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Discussion Starter #1
Having been out of the emulation scene for a few years, I recently decided to play some of my old N64 ROMs. I went with Mupen64Plus 1.99.3 for the emulator, and I was so impressed with the program that I had to dig around in the source code. I really like the modular nature of this library - it is perfectly structured to facilitate porting to new systems.

I've decided to take a crack at porting it to Android, using the NDK (so I can use native c/c++ directly rather than having to translate the entire project into Java). I realize that current devices are probably not at a level to run N64 emulation smoothly yet, but by the time I finish the port, who knows?

I'll be using pelya's Android SDL port, which doesn't require the target device to be rooted (allowing for easy distribution through the Android Market and avoiding any licensing/warranty concerns that can come with rooting). My initial challenge is translating the Makefiles used by the Mupen64Plus source into NDK-speak (I'm rather new to the whole Makefile concept, so it will be a bit of an initial learning curve). I'll post my progress on this project here. Comments and suggestions are welcome. Also, if anyone else is already working on an Android port of Mupen64Plus, I'd be happy to collaborate.
 

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Discussion Starter #2
I thought I would post a progress update, in case anyone is interested. I've got the basic project set up, utilizing Pelya's SDL port and the n64oid source code (based on Mupen64Plus 1.99.1). Current logcat output is very encouraging:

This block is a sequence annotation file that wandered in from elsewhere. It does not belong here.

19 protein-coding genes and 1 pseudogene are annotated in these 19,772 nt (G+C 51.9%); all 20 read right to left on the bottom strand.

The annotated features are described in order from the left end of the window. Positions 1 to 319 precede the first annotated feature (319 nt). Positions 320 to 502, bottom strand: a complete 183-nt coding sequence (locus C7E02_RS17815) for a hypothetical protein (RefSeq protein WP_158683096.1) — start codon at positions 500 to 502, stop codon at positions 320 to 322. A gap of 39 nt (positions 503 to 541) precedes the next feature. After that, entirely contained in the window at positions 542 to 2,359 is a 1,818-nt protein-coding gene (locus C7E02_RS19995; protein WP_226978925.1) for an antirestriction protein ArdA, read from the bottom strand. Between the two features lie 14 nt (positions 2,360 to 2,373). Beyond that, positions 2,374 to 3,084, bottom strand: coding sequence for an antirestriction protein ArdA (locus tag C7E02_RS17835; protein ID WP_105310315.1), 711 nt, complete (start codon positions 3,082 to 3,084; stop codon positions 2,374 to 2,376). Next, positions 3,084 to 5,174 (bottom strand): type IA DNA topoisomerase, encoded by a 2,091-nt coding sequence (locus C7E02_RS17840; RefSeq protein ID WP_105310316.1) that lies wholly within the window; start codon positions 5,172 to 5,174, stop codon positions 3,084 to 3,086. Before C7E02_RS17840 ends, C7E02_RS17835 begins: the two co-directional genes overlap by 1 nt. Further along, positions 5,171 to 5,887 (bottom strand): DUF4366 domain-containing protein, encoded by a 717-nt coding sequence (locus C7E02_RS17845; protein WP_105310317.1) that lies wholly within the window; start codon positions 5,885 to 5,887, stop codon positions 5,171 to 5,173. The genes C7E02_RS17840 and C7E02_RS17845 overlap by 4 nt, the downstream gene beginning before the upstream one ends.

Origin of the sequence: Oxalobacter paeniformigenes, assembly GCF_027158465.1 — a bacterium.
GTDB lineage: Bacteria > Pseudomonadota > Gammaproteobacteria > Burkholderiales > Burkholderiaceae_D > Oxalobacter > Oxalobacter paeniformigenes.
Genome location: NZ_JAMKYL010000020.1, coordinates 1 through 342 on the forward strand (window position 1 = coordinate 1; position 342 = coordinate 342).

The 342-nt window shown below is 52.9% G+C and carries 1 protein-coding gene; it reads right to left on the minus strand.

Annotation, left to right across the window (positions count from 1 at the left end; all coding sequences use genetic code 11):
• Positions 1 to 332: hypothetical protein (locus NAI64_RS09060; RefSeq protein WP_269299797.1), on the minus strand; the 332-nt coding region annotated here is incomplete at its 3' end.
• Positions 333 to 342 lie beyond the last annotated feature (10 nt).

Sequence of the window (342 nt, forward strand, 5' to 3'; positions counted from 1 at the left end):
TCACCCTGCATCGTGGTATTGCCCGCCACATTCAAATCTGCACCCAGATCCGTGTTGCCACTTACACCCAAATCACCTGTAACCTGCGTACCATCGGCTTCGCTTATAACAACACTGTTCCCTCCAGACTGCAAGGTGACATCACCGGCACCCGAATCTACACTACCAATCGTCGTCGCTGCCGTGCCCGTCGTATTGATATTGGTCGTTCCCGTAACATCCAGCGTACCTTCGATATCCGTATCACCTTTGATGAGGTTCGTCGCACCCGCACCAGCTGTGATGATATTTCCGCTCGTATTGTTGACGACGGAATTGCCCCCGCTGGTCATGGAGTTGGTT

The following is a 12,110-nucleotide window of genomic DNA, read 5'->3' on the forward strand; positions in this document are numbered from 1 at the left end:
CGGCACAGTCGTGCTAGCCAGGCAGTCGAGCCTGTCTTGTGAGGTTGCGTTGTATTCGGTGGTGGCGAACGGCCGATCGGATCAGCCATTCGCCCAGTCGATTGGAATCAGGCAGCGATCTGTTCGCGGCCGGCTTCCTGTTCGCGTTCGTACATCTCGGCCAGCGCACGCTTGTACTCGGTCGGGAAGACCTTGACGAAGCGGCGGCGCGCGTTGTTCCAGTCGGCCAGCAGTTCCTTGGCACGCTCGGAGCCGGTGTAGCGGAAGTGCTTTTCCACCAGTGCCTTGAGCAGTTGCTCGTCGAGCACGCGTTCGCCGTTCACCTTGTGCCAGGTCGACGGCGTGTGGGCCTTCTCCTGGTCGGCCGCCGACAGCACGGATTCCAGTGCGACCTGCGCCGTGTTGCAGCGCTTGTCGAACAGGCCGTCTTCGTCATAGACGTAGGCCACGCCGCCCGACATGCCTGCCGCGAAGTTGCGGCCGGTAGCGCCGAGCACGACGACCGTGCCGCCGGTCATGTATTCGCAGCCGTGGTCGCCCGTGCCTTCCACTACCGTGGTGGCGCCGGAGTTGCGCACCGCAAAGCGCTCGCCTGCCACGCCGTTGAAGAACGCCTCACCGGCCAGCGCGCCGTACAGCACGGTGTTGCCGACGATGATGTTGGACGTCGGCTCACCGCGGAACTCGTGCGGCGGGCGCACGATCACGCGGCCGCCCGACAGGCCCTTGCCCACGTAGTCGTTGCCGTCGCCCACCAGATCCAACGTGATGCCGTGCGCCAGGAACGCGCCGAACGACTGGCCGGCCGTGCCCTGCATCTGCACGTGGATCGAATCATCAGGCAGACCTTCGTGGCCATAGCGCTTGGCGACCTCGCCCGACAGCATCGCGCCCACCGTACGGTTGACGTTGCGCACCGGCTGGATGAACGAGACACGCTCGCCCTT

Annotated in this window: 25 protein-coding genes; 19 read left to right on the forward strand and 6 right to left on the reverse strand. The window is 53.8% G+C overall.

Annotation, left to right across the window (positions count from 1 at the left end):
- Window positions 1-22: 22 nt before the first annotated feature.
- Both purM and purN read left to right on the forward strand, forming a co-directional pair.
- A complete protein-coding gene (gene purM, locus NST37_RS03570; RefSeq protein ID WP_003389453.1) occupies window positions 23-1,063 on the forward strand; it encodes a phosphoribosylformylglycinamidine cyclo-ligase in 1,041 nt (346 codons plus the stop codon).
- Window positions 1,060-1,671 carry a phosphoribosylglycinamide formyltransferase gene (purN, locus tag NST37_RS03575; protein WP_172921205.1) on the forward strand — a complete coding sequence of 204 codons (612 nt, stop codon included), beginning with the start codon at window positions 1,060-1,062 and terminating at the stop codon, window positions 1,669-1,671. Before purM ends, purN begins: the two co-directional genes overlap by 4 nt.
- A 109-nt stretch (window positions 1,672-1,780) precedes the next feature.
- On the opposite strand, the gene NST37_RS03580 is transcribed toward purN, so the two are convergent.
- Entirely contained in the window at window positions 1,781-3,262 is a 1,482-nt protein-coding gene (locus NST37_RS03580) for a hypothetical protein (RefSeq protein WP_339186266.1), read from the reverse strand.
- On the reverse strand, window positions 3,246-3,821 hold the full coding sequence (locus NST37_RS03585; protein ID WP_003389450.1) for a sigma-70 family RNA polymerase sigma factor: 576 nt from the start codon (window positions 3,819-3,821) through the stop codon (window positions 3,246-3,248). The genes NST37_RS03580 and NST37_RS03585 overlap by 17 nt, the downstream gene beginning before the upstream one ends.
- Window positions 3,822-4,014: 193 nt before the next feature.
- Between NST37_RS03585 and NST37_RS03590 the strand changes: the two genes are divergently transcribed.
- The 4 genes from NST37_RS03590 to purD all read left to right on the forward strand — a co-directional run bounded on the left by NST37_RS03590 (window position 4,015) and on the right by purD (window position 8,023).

Code:
12-04 14:14:27.830: INFO/System.out(2130): libSDL: setting envvar LANGUAGE to 'en_US'
12-04 14:14:27.830: INFO/System.out(2130): libSDL: accelerometer start required: false
12-04 14:14:27.830: INFO/libSDL(2130): Calling SDL_main("mupen64plus --corelib /data/data/paulscode.android.mupen64plus/lib/libcore.so --rsp /data/data/paulscode.android.mupen64plus/lib/librsp-hle.so --audio /data/data/paulscode.android.mupen64plus/lib/libaudio-sdl.so roms/mario.n64")
12-04 14:14:27.830: INFO/libSDL(2130): param 0 = "mupen64plus"
12-04 14:14:27.830: INFO/libSDL(2130): param 1 = "--corelib"
12-04 14:14:27.830: INFO/libSDL(2130): param 2 = "/data/data/paulscode.android.mupen64plus/lib/libcore.so"
12-04 14:14:27.830: INFO/libSDL(2130): param 3 = "--rsp"
12-04 14:14:27.830: INFO/libSDL(2130): param 4 = "/data/data/paulscode.android.mupen64plus/lib/librsp-hle.so"
12-04 14:14:27.830: INFO/libSDL(2130): param 5 = "--audio"
12-04 14:14:27.830: INFO/libSDL(2130): param 6 = "/data/data/paulscode.android.mupen64plus/lib/libaudio-sdl.so"
12-04 14:14:27.830: INFO/libSDL(2130): param 7 = "roms/mario.n64"
12-04 14:14:27.830: VERBOSE/front-end(2130):  __  __                         __   _  _   ____  _             
12-04 14:14:27.830: VERBOSE/front-end(2130): |  \/  |_   _ _ __   ___ _ __  / /_ | || | |  _ \| |_   _ ___ 
12-04 14:14:27.830: VERBOSE/front-end(2130): | |\/| | | | | '_ \ / _ \ '_ \| '_ \| || |_| |_) | | | | / __|  
12-04 14:14:27.830: VERBOSE/front-end(2130): | |  | | |_| | |_) |  __/ | | | (_) |__   _|  __/| | |_| \__ \  
12-04 14:14:27.830: VERBOSE/front-end(2130): |_|  |_|\__,_| .__/ \___|_| |_|\___/   |_| |_|   |_|\__,_|___/  
12-04 14:14:27.830: VERBOSE/front-end(2130):              |_|         http://code.google.com/p/mupen64plus/  
12-04 14:14:27.830: VERBOSE/front-end(2130): Mupen64Plus Console User-Interface Version 1.99.1
12-04 14:14:27.830: VERBOSE/front-end(2130): Parsing arg 1: --corelib
12-04 14:14:27.830: VERBOSE/front-end(2130): Parsing arg 3: --rsp
12-04 14:14:27.830: VERBOSE/front-end(2130): Parsing arg 4: /data/data/paulscode.android.mupen64plus/lib/librsp-hle.so